A New Beginning

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Peter Hapak for TIME

Every new editor of time gets his--or her--chance to reimagine it, and there has never been a more exciting time to do that.

TIME now reaches an audience its founders could only have dreamed of: 50 million people around the world, in print, online and via mobile devices. That's partly because of the growing demand for news you can trust, stories that move you, photos you can't forget and exploration of ideas and individuals who are shaping how we work, play, learn, love, save, vote and parent. I believe TIME's mission is more vital than ever--not just weekly but daily, hourly and by the minute when news is breaking.

Our purpose is in our very name. Time is valuable; people are busy. We all know we need to stay on top of the news because we're living through a period of historic change, with events that have enormous impact that we can't escape and can't ignore. And while there is a vast amount of information available, all that data can have the perverse effect of making us feel less aware, less informed, unsure of what to believe or whom to trust. Later this fall, we will introduce a new, more powerful TIME.com to increase the speed, volume and depth of our coverage.

It's no secret that the media have fragmented in recent years, that audiences have been split into tribes and that more and more people get their news from ever narrower outlets. But I believe there is still a national, indeed global, hunger for authoritative voices that speak to the country and the world, ask sharp questions, tell hard truths, go where others can't and turn a light on the people whose influence you feel even if you've never heard their names.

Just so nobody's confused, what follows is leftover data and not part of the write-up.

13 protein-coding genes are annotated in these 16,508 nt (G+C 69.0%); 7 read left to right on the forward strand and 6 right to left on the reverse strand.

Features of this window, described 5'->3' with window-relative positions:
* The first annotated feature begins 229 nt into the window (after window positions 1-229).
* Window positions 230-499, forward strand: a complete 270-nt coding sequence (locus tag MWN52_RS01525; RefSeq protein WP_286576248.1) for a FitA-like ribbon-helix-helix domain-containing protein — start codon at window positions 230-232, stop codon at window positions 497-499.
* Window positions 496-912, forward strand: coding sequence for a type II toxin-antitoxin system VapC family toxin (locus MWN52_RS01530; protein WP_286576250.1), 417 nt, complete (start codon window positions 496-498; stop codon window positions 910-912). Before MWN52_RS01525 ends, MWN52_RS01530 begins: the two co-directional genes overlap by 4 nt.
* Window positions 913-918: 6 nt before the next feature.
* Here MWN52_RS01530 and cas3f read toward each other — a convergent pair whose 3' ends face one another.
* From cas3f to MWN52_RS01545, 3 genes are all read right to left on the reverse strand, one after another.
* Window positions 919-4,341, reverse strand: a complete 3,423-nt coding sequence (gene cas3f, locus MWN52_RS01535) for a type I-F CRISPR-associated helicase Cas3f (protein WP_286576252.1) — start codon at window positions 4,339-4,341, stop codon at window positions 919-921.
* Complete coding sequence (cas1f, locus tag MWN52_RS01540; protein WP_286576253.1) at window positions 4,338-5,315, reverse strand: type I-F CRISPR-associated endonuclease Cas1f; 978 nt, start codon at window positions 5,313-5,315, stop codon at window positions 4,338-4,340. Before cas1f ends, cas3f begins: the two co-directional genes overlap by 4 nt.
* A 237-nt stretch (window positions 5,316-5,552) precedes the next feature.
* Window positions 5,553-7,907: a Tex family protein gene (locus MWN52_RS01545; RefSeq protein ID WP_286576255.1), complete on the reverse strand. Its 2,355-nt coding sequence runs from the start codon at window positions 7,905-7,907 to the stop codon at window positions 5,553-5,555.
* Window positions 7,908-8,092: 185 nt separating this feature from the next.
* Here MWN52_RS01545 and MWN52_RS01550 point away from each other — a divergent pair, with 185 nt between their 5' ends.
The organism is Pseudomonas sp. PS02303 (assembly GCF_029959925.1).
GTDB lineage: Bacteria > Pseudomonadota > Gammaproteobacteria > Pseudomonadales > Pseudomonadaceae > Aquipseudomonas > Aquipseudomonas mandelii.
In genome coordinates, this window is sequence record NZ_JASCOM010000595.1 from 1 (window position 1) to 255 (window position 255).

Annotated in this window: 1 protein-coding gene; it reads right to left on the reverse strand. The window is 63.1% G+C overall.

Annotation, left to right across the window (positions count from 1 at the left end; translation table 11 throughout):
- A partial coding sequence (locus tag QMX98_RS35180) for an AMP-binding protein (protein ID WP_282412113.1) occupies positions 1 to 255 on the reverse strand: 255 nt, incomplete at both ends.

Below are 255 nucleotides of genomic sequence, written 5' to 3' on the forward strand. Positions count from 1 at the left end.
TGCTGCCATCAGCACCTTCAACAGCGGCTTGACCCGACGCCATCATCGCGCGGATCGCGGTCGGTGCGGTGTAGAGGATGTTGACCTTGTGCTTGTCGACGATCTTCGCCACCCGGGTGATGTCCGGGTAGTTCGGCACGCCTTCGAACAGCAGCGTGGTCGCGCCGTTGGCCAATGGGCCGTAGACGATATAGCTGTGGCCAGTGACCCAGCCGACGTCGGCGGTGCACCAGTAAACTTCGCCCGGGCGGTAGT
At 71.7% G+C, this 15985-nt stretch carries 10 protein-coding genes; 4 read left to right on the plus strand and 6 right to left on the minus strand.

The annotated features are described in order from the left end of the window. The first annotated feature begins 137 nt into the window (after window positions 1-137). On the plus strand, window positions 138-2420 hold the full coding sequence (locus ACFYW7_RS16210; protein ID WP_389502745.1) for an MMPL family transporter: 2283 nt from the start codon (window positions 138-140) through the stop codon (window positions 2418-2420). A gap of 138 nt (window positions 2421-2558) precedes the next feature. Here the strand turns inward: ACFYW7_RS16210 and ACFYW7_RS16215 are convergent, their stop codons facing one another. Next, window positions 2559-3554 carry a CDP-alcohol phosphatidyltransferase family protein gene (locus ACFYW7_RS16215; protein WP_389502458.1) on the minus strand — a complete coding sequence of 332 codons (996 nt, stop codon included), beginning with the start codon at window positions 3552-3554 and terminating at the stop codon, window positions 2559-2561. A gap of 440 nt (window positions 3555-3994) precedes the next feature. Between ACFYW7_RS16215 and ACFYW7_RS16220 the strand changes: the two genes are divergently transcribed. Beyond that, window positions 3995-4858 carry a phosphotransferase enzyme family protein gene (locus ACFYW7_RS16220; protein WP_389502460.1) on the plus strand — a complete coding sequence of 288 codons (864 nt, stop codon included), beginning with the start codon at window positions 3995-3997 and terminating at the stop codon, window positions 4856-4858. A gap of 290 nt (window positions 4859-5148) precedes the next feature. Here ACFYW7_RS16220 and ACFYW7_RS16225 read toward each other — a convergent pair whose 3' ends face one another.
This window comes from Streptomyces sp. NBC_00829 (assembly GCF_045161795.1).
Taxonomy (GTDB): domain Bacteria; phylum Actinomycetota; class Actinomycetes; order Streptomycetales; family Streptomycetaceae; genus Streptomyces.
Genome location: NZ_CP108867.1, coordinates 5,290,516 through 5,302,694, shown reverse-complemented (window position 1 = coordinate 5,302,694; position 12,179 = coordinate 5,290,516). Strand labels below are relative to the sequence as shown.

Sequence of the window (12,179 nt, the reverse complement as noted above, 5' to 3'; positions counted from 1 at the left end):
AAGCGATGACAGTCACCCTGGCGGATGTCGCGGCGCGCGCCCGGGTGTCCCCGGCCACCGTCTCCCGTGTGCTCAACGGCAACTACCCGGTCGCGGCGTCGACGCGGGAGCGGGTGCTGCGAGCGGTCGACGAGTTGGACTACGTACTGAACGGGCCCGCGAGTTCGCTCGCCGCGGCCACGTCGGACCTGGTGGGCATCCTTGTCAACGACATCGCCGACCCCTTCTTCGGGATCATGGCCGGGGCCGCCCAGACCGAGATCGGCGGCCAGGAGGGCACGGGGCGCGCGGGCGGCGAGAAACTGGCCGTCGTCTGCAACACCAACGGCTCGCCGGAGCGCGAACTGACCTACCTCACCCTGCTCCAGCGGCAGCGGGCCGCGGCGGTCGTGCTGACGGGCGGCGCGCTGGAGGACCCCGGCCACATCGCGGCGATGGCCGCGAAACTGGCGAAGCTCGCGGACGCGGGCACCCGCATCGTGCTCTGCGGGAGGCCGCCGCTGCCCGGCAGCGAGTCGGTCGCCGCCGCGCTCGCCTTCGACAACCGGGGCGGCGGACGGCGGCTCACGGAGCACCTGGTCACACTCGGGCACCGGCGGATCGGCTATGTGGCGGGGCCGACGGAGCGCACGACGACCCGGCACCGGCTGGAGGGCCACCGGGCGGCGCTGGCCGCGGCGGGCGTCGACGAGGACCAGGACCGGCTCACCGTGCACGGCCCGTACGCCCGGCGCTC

TIME has always told stories through people. And we are living through the most immense transfer of power from institutions to individuals in history. You want to fight crime, make music, preach a sermon, publish a memoir, learn particle physics or solicit startup funding for a line of wallets made from recycled bicycle inner tubes? The access and influence you need are at your fingertips. Technology has picked the locks of power, and we have barely begun to figure out what that means--other than that the stories just keep getting better.

If individuals are compelling, so are the forces that are reshaping nations: the pursuit of scarce resources, the emergence of remote-control warfare, the flow of money and the flow of talent, and the recognition that global security depends not only on alliances and armies but also on making sure children--girls as well as boys--can get to school. Here, too, history appears to accelerate, from the rise of Africa to China's growing pains, from Brazil's emergence as a Western giant and Russia's renewed swagger to the remaking of the Middle East.

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